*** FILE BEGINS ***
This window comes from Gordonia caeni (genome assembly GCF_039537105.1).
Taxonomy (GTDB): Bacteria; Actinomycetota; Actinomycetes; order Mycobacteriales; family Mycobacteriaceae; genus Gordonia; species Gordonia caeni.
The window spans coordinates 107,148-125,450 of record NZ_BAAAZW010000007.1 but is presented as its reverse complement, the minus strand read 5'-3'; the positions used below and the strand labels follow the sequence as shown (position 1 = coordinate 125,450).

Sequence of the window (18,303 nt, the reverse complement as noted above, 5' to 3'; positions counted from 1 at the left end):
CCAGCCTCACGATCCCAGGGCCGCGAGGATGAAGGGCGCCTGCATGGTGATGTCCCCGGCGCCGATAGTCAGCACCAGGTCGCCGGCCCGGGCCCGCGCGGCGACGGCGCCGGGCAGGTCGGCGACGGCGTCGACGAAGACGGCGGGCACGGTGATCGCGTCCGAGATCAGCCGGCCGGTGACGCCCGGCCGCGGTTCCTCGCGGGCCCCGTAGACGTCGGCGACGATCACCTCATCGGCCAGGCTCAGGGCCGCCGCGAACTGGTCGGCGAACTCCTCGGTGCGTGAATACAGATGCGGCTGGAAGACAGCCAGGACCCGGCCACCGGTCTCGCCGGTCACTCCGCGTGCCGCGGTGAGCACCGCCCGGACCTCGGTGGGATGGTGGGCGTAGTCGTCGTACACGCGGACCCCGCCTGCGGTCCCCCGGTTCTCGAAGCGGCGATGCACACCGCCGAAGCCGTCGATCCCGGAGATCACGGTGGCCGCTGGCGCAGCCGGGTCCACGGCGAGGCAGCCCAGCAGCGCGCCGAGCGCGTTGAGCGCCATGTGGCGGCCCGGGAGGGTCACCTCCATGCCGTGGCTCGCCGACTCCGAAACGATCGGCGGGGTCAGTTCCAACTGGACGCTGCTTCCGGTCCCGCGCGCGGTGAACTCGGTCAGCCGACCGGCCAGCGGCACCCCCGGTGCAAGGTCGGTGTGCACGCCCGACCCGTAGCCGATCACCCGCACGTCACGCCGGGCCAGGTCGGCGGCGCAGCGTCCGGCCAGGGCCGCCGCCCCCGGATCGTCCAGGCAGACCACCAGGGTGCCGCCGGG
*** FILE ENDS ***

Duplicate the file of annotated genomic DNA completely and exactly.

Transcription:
This window comes from Gordonia caeni (genome assembly GCF_039537105.1).
Taxonomy (GTDB): Bacteria; Actinomycetota; Actinomycetes; order Mycobacteriales; family Mycobacteriaceae; genus Gordonia; species Gordonia caeni.
The window spans coordinates 107,148-125,450 of record NZ_BAAAZW010000007.1 but is presented as its reverse complement, the minus strand read 5'-3'; the positions used below and the strand labels follow the sequence as shown (position 1 = coordinate 125,450).

Sequence of the window (18,303 nt, the reverse complement as noted above, 5' to 3'; positions counted from 1 at the left end):
CCAGCCTCACGATCCCAGGGCCGCGAGGATGAAGGGCGCCTGCATGGTGATGTCCCCGGCGCCGATAGTCAGCACCAGGTCGCCGGCCCGGGCCCGCGCGGCGACGGCGCCGGGCAGGTCGGCGACGGCGTCGACGAAGACGGCGGGCACGGTGATCGCGTCCGAGATCAGCCGGCCGGTGACGCCCGGCCGCGGTTCCTCGCGGGCCCCGTAGACGTCGGCGACGATCACCTCATCGGCCAGGCTCAGGGCCGCCGCGAACTGGTCGGCGAACTCCTCGGTGCGTGAATACAGATGCGGCTGGAAGACAGCCAGGACCCGGCCACCGGTCTCGCCGGTCACTCCGCGTGCCGCGGTGAGCACCGCCCGGACCTCGGTGGGATGGTGGGCGTAGTCGTCGTACACGCGGACCCCGCCTGCGGTCCCCCGGTTCTCGAAGCGGCGATGCACACCGCCGAAGCCGTCGATCCCGGAGATCACGGTGGCCGCTGGCGCAGCCGGGTCCACGGCGAGGCAGCCCAGCAGCGCGCCGAGCGCGTTGAGCGCCATGTGGCGGCCCGGGAGGGTCACCTCCATGCCGTGGCTCGCCGACTCCGAAACGATCGGCGGGGTCAGTTCCAACTGGACGCTGCTTCCGGTCCCGCGCGCGGTGAACTCGGTCAGCCGACCGGCCAGCGGCACCCCCGGTGCAAGGTCGGTGTGCACGCCCGACCCGTAGCCGATCACCCGCACGTCACGCCGGGCCAGGTCGGCGGCGCAGCGTCCGGCCAGGGCCGCCGCCCCCGGATCGTCCAGGCAGACCACCAGGGTGCCGCCGGG